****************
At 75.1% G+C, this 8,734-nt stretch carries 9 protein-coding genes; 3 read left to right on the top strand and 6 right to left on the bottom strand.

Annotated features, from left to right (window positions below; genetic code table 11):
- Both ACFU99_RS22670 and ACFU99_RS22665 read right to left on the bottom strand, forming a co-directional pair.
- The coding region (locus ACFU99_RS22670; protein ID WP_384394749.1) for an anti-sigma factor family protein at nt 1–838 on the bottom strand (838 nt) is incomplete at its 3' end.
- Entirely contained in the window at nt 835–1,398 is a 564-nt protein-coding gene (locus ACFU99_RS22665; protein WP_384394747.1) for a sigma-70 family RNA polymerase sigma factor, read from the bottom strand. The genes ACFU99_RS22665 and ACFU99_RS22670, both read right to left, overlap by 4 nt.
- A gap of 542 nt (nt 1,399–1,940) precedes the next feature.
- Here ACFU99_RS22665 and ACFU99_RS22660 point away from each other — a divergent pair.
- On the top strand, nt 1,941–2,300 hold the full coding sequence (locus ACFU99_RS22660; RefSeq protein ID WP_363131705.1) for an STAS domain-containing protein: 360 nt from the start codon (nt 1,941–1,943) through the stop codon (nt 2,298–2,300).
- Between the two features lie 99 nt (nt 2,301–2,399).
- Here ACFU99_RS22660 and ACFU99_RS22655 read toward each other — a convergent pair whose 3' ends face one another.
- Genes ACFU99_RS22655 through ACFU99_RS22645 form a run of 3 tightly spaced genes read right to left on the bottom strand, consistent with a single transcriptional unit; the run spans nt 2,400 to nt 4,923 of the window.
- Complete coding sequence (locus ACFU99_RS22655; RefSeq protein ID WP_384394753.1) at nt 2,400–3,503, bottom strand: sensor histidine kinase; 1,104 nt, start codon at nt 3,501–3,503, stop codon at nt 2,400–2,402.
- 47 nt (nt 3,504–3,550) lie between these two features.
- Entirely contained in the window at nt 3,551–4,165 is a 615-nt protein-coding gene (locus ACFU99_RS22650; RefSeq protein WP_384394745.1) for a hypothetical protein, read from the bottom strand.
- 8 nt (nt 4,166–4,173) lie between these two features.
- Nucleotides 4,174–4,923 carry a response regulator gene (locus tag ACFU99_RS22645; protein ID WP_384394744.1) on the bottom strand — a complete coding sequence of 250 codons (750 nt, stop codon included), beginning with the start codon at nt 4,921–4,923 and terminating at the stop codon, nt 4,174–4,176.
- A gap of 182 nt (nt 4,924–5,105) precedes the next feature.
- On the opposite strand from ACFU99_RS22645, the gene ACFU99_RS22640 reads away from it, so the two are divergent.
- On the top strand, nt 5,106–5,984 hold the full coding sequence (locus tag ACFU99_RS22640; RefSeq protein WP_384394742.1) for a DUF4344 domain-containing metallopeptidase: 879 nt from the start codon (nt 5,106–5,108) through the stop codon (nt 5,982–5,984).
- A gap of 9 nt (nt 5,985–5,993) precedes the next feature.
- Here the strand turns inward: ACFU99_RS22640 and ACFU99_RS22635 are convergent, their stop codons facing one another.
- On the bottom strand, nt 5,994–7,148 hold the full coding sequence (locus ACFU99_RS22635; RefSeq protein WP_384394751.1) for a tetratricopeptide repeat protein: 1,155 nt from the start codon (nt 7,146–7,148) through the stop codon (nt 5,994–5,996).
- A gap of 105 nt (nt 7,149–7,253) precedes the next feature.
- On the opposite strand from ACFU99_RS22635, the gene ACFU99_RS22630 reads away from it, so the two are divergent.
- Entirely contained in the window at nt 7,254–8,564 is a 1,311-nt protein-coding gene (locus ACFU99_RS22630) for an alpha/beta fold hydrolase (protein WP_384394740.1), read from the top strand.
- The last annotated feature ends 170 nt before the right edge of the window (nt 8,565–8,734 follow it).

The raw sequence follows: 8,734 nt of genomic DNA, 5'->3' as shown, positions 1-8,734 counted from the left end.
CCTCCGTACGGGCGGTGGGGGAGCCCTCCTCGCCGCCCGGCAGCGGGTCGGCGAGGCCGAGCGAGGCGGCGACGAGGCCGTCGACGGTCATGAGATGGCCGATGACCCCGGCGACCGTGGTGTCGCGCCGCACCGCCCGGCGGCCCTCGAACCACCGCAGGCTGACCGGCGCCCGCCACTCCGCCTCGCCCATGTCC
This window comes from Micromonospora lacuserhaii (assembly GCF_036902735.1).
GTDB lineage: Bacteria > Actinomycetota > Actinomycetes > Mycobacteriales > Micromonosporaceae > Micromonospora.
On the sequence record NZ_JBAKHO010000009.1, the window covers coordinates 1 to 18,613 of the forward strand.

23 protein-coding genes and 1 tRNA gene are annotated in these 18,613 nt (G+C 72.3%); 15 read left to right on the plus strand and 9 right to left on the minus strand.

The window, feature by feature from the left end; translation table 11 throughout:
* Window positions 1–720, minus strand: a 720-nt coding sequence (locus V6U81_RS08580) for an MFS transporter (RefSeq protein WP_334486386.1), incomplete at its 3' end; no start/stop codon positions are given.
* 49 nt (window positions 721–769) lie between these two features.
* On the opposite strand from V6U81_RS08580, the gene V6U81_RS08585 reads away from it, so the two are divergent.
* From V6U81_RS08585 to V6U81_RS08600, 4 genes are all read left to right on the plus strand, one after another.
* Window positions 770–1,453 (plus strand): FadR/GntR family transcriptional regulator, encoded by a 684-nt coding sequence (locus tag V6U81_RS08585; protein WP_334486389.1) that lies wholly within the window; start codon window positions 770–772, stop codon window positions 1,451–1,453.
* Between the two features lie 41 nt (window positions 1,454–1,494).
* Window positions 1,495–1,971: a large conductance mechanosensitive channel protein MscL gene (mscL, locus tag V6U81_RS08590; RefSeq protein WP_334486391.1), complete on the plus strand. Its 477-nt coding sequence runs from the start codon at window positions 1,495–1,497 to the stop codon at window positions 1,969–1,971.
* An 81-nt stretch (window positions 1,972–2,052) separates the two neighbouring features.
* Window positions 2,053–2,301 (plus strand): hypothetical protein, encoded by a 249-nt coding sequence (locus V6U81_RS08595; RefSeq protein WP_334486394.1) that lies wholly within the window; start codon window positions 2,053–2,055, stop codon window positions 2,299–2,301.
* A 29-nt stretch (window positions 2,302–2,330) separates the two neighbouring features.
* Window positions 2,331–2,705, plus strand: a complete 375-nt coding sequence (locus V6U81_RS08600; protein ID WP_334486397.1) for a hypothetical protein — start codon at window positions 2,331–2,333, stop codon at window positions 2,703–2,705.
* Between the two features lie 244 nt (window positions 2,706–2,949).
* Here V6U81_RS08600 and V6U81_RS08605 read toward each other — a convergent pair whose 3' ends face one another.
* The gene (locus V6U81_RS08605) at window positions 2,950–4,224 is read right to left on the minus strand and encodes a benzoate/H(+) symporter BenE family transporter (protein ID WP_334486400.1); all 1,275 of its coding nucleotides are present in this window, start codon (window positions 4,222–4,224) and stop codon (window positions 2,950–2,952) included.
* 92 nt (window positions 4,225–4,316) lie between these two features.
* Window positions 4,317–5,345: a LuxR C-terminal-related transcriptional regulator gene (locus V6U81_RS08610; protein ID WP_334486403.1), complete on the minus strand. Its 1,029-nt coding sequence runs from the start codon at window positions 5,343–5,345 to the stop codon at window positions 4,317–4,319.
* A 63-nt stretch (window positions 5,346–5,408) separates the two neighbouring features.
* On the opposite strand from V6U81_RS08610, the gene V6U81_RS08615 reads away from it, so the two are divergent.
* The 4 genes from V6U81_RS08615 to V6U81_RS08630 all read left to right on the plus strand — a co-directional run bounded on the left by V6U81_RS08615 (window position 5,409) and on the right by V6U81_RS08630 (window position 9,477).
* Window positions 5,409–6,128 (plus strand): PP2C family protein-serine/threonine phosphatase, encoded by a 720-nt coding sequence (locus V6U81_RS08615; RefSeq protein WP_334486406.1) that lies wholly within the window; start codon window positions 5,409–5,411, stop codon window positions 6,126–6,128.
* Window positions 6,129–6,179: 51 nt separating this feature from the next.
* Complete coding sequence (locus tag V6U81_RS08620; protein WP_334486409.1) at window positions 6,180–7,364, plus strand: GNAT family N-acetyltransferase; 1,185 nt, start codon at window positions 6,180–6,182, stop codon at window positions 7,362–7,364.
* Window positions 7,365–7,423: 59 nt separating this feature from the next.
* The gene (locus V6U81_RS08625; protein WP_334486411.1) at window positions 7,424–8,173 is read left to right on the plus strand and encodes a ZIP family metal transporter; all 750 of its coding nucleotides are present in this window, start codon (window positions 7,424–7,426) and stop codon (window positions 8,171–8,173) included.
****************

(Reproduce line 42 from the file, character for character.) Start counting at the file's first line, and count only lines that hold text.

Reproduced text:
* Window positions 2,053–2,301 (plus strand): hypothetical protein, encoded by a 249-nt coding sequence (locus V6U81_RS08595; RefSeq protein WP_334486394.1) that lies wholly within the window; start codon window positions 2,053–2,055, stop codon window positions 2,299–2,301.